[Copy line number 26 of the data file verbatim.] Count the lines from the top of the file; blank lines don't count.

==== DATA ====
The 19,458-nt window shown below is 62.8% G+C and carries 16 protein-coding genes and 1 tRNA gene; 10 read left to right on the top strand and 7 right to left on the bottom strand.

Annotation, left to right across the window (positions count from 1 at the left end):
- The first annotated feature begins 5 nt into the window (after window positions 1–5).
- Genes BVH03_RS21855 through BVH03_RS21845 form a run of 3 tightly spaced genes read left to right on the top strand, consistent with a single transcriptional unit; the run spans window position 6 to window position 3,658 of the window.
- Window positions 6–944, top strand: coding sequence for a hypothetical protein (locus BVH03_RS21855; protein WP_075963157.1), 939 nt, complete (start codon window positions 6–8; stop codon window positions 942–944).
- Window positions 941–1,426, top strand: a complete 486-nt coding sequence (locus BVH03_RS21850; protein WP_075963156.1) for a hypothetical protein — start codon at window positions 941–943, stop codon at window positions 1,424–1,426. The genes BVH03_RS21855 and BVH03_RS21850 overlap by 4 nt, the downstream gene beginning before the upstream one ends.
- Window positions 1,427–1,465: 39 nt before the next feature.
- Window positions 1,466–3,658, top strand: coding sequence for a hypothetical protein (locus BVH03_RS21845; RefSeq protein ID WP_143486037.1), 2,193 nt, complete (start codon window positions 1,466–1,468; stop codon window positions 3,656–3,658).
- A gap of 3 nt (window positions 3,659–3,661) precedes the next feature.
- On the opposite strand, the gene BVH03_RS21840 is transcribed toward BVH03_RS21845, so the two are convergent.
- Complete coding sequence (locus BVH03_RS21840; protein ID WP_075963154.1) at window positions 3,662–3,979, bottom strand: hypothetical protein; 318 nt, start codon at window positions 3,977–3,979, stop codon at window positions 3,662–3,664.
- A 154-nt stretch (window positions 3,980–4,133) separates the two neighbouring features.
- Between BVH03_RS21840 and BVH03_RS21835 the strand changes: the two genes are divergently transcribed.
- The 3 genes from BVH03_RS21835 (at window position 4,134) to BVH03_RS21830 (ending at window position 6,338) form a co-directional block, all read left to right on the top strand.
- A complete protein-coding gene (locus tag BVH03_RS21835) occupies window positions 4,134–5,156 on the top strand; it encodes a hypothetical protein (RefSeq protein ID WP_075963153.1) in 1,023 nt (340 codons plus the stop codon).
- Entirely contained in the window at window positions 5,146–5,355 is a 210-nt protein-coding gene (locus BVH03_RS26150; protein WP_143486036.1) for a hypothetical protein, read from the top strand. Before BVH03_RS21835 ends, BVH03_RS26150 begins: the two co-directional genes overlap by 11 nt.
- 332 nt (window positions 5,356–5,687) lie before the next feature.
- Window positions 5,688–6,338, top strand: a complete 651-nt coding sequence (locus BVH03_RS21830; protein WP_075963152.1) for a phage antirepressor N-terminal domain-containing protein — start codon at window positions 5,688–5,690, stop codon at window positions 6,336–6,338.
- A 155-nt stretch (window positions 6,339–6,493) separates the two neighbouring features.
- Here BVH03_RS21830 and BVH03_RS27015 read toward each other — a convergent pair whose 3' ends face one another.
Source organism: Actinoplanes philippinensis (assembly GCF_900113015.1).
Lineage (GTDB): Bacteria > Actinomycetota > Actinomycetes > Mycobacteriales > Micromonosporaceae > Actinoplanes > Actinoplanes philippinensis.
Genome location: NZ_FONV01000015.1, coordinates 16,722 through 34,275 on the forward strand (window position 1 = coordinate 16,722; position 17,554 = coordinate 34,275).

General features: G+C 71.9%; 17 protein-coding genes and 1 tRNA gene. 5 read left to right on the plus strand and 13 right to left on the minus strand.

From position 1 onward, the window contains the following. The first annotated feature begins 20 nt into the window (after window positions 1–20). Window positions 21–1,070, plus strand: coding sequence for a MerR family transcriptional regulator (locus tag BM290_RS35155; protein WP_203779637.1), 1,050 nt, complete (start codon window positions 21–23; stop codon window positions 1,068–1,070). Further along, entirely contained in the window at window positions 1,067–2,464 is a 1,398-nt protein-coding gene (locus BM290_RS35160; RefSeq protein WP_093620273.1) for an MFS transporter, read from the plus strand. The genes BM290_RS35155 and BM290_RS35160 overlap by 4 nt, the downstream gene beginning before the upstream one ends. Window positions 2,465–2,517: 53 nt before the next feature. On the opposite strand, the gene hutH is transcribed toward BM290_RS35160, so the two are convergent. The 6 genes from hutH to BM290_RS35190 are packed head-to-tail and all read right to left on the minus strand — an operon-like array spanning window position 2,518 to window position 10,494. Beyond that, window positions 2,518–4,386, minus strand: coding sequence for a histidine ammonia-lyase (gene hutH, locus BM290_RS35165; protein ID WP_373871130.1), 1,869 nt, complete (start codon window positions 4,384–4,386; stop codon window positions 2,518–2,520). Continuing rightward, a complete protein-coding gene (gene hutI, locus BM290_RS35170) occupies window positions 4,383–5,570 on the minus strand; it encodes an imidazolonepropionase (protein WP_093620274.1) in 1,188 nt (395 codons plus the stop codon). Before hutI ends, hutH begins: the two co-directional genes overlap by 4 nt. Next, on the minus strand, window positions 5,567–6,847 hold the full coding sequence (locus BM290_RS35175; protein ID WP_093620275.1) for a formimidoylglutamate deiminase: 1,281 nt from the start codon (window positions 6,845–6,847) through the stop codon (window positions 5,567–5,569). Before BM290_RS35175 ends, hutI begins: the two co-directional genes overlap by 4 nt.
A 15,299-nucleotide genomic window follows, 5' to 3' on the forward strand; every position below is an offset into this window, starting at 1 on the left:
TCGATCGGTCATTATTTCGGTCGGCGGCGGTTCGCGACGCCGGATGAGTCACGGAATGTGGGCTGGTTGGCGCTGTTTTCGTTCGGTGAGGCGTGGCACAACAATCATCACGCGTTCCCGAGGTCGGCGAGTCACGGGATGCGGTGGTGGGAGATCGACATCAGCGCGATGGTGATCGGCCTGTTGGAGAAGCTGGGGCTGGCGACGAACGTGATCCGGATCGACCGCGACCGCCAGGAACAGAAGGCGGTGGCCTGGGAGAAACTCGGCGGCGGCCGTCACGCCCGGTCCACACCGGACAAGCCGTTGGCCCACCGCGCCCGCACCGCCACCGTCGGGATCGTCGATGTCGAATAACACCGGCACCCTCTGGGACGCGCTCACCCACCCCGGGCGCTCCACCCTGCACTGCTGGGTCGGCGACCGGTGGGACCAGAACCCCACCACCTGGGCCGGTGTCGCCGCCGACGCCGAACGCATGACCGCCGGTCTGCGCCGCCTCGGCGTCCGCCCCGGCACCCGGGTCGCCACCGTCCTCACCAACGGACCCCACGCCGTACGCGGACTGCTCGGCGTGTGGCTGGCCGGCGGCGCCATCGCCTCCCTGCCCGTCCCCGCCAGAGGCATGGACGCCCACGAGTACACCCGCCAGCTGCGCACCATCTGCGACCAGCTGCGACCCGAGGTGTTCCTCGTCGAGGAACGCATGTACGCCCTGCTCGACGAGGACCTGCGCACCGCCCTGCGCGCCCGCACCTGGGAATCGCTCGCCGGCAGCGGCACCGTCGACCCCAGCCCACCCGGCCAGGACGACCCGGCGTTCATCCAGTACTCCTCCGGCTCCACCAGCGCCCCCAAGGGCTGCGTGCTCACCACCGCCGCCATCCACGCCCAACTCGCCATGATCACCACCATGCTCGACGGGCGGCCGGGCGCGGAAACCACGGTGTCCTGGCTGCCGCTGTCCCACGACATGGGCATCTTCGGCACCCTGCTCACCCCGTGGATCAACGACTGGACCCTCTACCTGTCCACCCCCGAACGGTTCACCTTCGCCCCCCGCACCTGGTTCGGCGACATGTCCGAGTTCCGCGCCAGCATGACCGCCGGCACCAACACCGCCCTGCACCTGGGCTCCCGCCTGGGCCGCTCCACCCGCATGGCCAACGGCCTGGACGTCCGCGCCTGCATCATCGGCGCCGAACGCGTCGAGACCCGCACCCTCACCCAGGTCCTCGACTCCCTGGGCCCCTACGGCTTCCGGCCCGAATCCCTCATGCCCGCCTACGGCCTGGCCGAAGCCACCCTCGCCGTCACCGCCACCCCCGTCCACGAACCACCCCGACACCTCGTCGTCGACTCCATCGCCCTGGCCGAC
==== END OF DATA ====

A 15,299-nucleotide genomic window follows, 5' to 3' on the forward strand; every position below is an offset into this window, starting at 1 on the left: